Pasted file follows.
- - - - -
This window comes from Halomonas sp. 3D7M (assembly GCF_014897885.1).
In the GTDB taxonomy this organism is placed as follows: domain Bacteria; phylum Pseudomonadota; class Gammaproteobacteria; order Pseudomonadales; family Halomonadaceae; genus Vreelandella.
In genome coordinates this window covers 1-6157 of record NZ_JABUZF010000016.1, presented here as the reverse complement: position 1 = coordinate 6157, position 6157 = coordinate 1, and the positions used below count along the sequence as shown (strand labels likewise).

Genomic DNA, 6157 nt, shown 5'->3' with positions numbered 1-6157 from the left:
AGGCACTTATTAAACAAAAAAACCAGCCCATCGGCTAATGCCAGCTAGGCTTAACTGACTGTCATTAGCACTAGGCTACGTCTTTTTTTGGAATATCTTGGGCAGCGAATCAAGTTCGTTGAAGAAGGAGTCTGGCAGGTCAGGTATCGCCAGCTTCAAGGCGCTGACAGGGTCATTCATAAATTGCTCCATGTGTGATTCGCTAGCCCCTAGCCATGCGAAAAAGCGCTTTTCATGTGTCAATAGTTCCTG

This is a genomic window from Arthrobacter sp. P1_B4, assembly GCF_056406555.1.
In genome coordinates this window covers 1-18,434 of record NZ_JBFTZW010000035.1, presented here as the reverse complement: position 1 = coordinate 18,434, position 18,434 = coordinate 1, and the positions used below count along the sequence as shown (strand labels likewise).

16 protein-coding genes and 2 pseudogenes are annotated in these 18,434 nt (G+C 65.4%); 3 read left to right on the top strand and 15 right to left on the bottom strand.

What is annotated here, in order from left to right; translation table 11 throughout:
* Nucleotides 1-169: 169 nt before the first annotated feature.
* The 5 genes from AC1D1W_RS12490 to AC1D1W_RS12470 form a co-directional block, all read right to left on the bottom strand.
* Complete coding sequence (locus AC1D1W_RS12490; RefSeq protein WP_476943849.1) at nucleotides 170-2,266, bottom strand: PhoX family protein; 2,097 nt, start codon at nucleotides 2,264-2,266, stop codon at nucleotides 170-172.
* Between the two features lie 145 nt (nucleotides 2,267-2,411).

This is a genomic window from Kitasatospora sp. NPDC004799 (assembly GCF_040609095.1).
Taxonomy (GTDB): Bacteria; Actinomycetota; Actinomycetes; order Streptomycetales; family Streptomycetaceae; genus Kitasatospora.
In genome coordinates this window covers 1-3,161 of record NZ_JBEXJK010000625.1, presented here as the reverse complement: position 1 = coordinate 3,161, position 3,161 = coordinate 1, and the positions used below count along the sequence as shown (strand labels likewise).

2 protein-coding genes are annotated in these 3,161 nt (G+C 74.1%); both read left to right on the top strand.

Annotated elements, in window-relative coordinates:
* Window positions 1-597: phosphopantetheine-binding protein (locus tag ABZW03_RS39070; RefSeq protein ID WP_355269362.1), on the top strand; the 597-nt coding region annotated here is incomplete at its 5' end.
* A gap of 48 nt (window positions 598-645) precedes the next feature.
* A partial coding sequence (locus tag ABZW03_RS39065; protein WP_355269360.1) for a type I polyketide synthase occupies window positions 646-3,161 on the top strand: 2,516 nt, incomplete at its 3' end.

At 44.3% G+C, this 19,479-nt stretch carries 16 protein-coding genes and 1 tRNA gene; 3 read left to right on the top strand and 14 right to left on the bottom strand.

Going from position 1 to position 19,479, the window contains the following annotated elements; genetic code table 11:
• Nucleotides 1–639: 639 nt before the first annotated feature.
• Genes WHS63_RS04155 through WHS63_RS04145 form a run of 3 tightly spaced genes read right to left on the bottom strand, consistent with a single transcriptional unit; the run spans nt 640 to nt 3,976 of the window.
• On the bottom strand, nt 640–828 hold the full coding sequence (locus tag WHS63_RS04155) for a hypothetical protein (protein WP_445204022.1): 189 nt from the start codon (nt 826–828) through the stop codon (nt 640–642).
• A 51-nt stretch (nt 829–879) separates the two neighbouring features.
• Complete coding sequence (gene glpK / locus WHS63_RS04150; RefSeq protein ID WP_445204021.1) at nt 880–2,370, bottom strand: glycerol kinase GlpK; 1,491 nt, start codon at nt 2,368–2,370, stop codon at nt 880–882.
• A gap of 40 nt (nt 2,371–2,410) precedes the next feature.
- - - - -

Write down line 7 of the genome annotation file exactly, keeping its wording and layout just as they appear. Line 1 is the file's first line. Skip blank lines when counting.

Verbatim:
In genome coordinates this window covers 1-18,434 of record NZ_JBFTZW010000035.1, presented here as the reverse complement: position 1 = coordinate 18,434, position 18,434 = coordinate 1, and the positions used below count along the sequence as shown (strand labels likewise).